art therapyBrain Kwon Do at Play-Place for Autistic Children. Courtesy of Play-Place for Autistic Children/Facebook.

5. ActionPlay

At ActionPlay in New York, participants with autism create and perform original shows about their unique interests and passions.

6. Surfers Healing

Surfers Healing takes a unique approach to therapy through surfing. It’s a nationwide grassroots nonprofit that offers surf camps for children with autism — free of charge.

art therapySurfers Healing surf camp participants ride the waves. Courtesy of Surfers Healing/Facebook.
art therapySurfers Healing surf camp participants ride the waves. Courtesy of Surfers Healing/Facebook.

Professional surfer Israel “Izzy” Paskowitz began the organization after his son Isaiah was diagnosed with autism, because riding the waves calmed him unlike anything else. In 2016 about 5,500 kids participated in its surf camps.

art therapyA surfer and child prepare to hit the waves. Courtesy of Surfers Healing/Facebook.

“Parents are amazed that their children are so happy in the water and anxiety seems to decrease for the remainder of the day,” Danielle Paskowitz, Izzy’s wife, shared.

art therapyReady to surf! Courtesy of Surfers Healing/Facebook.

The experience has resulted in several kids with autism continuing the sport.

Helping Veterans

Post-traumatic stress disorder (PTSD) can affect anyone who’s experienced trauma, and it is prevalent among members of the military. For every 100 Gulf War veterans, about 12% have PTSD, according to the U.S. Department of Veterans Affairs. About 30% of Vietnam War veterans have had PTSD in their lifetime.

7. American Healing Arts Foundation

At the American Healing Arts Foundation (AHAF) in Scottsdale, Arizona, art has proven to be a form of physical, psychological and spiritual therapy for veterans, especially those suffering from PTSD. Open and free to all veterans, the organization provides art classes to advance wellness, and more than half of the instructors are veterans.

art therapyA veteran paints during an AHAF class. Courtesy of AHAF.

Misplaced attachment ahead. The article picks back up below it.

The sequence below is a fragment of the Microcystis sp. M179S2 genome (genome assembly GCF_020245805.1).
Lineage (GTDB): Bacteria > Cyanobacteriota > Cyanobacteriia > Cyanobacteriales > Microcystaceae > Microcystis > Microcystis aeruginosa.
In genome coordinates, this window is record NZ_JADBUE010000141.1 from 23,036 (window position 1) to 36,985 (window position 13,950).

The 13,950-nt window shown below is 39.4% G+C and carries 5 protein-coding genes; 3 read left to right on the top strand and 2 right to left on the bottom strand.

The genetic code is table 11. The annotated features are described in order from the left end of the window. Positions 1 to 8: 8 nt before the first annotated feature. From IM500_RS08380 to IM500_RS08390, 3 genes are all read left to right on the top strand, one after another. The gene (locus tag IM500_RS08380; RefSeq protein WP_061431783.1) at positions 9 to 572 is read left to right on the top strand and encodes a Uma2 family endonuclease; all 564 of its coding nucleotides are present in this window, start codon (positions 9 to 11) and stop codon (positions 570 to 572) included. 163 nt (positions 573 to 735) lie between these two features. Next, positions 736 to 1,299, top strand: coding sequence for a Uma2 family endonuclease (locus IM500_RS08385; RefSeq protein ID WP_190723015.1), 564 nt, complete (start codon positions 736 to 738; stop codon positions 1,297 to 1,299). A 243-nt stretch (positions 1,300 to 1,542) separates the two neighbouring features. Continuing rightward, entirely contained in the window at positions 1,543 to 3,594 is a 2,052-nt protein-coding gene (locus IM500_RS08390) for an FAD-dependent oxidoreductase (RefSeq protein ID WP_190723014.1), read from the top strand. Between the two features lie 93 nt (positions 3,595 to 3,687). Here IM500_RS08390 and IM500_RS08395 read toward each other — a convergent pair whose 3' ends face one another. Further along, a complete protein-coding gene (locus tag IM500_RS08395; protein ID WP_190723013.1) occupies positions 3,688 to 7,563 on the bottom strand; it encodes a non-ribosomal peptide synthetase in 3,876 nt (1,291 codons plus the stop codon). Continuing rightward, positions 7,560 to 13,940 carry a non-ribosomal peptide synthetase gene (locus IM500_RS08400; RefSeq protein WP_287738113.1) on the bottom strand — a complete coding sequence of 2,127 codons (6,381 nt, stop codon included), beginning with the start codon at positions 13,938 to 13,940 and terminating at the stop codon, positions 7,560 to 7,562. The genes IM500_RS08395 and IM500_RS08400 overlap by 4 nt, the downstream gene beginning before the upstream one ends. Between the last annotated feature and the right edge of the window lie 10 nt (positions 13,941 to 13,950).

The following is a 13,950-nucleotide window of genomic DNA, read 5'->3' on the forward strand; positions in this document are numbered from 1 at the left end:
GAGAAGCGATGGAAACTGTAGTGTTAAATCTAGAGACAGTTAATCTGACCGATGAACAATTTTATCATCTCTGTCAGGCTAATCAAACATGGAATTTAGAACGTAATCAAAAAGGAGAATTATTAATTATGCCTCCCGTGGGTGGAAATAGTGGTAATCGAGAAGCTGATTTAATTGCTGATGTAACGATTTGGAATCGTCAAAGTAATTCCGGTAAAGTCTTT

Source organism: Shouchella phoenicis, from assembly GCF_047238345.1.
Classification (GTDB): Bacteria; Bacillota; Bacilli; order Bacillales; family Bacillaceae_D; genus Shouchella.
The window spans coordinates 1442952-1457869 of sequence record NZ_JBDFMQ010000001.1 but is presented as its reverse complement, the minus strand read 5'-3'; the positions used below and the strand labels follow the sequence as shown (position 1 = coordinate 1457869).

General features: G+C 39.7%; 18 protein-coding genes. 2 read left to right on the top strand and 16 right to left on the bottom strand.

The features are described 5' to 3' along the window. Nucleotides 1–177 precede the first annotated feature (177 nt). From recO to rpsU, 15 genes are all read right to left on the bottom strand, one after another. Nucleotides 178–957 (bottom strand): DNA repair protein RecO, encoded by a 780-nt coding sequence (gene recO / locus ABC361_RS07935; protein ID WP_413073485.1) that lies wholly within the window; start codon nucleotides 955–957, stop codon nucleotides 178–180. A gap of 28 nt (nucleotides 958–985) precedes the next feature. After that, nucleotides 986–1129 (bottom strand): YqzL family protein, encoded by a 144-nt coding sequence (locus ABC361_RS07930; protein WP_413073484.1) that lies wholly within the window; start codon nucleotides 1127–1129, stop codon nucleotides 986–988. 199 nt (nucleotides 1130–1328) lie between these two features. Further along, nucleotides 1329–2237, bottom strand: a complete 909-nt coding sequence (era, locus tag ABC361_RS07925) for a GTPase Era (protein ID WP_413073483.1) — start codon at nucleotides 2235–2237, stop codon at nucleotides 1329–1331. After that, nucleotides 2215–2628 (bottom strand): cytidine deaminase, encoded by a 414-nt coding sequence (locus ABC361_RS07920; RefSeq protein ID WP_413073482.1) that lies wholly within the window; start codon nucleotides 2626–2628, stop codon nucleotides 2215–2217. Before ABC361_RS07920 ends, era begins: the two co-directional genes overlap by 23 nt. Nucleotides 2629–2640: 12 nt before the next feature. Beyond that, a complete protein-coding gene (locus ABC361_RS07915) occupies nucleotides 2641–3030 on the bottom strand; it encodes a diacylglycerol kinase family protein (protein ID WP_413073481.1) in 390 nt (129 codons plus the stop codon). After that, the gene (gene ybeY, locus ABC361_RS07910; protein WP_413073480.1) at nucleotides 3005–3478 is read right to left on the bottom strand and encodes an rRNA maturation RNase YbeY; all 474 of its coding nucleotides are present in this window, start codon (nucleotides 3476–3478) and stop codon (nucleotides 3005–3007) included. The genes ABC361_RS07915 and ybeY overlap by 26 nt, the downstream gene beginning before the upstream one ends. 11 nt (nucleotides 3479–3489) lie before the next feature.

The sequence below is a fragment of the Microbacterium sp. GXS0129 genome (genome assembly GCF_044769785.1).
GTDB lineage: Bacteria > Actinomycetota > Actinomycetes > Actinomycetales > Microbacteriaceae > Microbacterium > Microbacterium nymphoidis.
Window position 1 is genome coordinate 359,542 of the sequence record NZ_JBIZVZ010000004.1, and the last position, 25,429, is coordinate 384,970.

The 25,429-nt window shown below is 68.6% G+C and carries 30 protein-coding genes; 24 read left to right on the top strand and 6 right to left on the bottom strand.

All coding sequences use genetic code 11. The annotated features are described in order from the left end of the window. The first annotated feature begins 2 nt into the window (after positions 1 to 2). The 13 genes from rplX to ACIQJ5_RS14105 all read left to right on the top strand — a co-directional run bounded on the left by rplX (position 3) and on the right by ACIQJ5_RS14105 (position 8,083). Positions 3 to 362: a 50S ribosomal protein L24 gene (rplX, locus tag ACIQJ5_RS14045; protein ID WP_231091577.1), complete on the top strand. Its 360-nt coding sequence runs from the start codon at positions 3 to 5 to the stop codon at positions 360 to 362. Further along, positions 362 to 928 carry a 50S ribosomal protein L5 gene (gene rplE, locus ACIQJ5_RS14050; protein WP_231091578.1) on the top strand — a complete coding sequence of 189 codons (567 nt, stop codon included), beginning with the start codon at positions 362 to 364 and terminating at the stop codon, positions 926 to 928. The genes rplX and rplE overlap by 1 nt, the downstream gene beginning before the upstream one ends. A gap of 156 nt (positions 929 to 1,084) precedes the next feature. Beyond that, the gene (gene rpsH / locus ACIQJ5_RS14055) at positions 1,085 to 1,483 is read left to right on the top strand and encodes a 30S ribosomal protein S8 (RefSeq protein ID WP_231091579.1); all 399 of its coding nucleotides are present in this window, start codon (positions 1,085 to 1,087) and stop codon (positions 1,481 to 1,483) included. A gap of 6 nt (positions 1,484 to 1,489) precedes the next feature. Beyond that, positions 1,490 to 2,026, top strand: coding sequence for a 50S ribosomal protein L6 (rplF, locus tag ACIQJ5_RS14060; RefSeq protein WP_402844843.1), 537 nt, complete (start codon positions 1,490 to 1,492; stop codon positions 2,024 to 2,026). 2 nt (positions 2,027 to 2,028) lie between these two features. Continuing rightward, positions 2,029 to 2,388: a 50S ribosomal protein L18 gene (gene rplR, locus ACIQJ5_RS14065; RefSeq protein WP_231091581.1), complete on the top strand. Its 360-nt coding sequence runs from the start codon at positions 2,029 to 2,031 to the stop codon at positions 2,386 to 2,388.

Veteran Steve Smigay witnessed firsthand the benefits of art therapy at AHAF: “In all of the classes I felt encouragement, camaraderie and the artistic ability within. One of the most important experiences I witnessed is how the art classes provided therapy for my fellow veterans…. The art classes have the ability to reach the inner core in each of us and provide a personal therapy to our everyday life.”

art therapySculpting at AHAF. Courtesy of AHAF.

AHAF founder Judi Combs said participating veterans find peace while practicing art, and it has helped them more than she ever imagined. “It’s just shocking,” she shared.

A Vietnam War veteran told Combs that when the VA said they could not help with his depression, they handed him a flyer for AHAF. Since attending classes, his mental state has improved, he’s outspoken, and he’s helping other veterans.

“We have had such success,” Combs said. “They have touched our lives as much as we’ve touched theirs.”

8. Music for Veterans

Music for Veterans in Erie, Pennsylvania, works to improve veterans’ lives through music. The group organizes six-month sessions in which veterans learn to play a musical instrument with the goal of finding emotional healing and peace. About 45 to 50 veterans participate weekly in the program, and some have been a part of it since its inception.

art therapyA veteran plays the trumpet. Courtesy of Music 4 Veterans.

Vinny Stefanelli, director of Music for Veterans, explained, “There is one goal of the program: healing, whether that’s lessening anxiety or dealing with physical issues that are a result of their service. But there are two elements that facilitate the healing: music and camaraderie.”

art therapyVeteran Johnny C performing. Courtesy of Music 4 Veterans.

The accomplishments of the veterans are revealed at live community performances, and clinical research of the program has shown it’s successfully helping participants reach their goals and reducing PTSD symptoms.

art therapyVeterans in the program perform live. Courtesy of Music 4 Veterans.

“They are more comfortable with their music skills (music is like meditation: the more you do it, the better you get at it and the better your results are). Also, they are developing strong friendships with their fellow participants,” Stefanelli said.

As these organizations demonstrate, sports and art therapy are a helpful solution for people of all ages, with different needs — and they’re something we could all benefit from. end